In January 2010, I wrote about how The New York Times was turning editorial control of one of their blogs, The Local: Fort Greene and Clinton Hill, to a graduate class at City University of New York.
Initially, I felt The Times was just trying to find a way to get free labor to work on a product they felt helped the company come across as being as much of a local news provider as a international news source.
To me it felt The Times was taking advantage of the students by outsourcing the work in order to increase the profitability of the blog. I stand by that.
Now they are doing it again, except this time The Times is partnering with New York University.
This project is going to be different, though. Instead of taking over an existing product, the students, lead by NYU professor media maven Jay Rosen, are going to create the site from the ground up. It will be a local blog that covers New York’s East Village neighborhood. It is going to be called The Local: East Village, or LEV for short.
This will be an exciting project, especially since they get to create everything that will go into the site (the look, the content, the coverage topics, the multimedia aspects, the publishing cycle, et cetera, et cetera).
Of course, the CUNY project would be cool too, but I feel both of these projects are taking advantage of eager journalism students. It seems as though The Times is just looking for cheap labor, which it is getting. Sure, it will be good experience for the students that could foster contacts within The Times that could prove beneficial when said student graduates, but until then, it just feels slimy even though it sounds pretty cool at the same time.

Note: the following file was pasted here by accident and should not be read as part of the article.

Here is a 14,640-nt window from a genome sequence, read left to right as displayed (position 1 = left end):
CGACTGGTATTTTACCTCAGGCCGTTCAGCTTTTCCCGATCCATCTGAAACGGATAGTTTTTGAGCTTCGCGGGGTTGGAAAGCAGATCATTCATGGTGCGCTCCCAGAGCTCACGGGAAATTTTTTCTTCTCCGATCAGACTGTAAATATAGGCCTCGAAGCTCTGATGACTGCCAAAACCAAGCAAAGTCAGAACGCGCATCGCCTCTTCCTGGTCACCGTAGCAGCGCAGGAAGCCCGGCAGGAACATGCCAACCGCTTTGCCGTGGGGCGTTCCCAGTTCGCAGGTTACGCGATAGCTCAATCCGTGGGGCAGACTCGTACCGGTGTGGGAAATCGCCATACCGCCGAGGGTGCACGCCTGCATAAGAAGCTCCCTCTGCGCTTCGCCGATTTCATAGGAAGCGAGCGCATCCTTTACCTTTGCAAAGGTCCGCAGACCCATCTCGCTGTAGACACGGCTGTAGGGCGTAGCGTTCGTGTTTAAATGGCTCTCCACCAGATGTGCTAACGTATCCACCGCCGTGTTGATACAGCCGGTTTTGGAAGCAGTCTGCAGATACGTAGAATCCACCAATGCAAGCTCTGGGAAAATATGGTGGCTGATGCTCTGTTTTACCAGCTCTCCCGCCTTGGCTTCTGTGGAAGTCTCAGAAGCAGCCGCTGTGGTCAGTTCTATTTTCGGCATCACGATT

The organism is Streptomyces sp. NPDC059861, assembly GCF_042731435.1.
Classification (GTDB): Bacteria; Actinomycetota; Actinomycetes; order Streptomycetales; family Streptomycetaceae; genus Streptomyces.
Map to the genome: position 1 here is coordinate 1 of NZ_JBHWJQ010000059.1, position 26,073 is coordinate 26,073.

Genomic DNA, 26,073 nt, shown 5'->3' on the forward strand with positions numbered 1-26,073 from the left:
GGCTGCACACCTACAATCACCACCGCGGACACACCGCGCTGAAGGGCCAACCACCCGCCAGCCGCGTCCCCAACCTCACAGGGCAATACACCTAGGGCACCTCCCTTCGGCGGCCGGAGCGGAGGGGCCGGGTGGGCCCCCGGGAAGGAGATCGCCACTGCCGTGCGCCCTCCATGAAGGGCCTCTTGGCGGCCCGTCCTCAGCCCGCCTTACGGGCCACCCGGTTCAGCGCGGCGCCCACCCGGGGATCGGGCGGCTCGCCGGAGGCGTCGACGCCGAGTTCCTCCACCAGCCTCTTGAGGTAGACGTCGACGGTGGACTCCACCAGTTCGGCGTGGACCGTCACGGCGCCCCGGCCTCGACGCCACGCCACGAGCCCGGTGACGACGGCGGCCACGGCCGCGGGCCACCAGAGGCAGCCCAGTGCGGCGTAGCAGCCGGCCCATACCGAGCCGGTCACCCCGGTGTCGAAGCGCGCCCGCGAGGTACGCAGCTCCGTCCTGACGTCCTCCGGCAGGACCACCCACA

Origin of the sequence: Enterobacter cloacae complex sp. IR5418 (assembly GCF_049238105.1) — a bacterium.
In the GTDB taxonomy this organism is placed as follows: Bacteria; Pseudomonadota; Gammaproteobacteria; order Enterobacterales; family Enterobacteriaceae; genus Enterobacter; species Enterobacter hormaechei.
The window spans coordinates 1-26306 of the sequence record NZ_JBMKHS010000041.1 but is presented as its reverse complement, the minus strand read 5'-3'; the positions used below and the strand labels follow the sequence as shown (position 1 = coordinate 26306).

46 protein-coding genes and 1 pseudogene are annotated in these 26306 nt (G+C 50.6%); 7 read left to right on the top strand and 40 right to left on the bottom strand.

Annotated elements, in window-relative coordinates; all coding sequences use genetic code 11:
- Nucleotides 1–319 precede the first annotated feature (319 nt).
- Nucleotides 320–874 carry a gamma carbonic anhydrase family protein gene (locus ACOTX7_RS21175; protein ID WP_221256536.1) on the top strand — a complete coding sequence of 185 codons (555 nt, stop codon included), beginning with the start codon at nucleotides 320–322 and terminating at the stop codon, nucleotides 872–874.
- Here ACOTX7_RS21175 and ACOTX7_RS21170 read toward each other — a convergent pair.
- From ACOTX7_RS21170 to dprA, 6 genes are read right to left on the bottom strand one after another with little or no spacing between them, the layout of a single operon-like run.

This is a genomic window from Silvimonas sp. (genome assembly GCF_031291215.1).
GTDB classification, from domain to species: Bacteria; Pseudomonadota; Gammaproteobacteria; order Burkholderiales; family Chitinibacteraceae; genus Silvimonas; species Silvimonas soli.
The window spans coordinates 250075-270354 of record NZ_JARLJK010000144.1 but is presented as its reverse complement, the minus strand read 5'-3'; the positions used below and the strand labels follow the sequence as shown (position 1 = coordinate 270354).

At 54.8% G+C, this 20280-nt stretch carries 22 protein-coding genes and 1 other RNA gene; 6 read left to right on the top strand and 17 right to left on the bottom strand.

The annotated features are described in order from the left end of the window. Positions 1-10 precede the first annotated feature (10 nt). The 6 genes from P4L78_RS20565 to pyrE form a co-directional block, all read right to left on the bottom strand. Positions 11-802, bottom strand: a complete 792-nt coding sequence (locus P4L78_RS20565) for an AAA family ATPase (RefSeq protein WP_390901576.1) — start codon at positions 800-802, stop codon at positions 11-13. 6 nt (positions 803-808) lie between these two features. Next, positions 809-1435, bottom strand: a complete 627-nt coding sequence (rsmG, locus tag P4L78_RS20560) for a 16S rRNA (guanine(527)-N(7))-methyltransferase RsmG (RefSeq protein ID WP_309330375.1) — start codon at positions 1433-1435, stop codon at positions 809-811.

I guess my major gripe with these types of partnerships is that if the students are good enough to do the work, why don’t they get paid for it in a monetary way instead of just the class credit they will receive for taking part in the class?
I just hope the student will get a lot out of it. I wish them luck and will be watching the blogs to see how it unfolds. I just hope they realize that they don’t have to work with The Times to do this type of local journalism. Small towns across the country do it every day.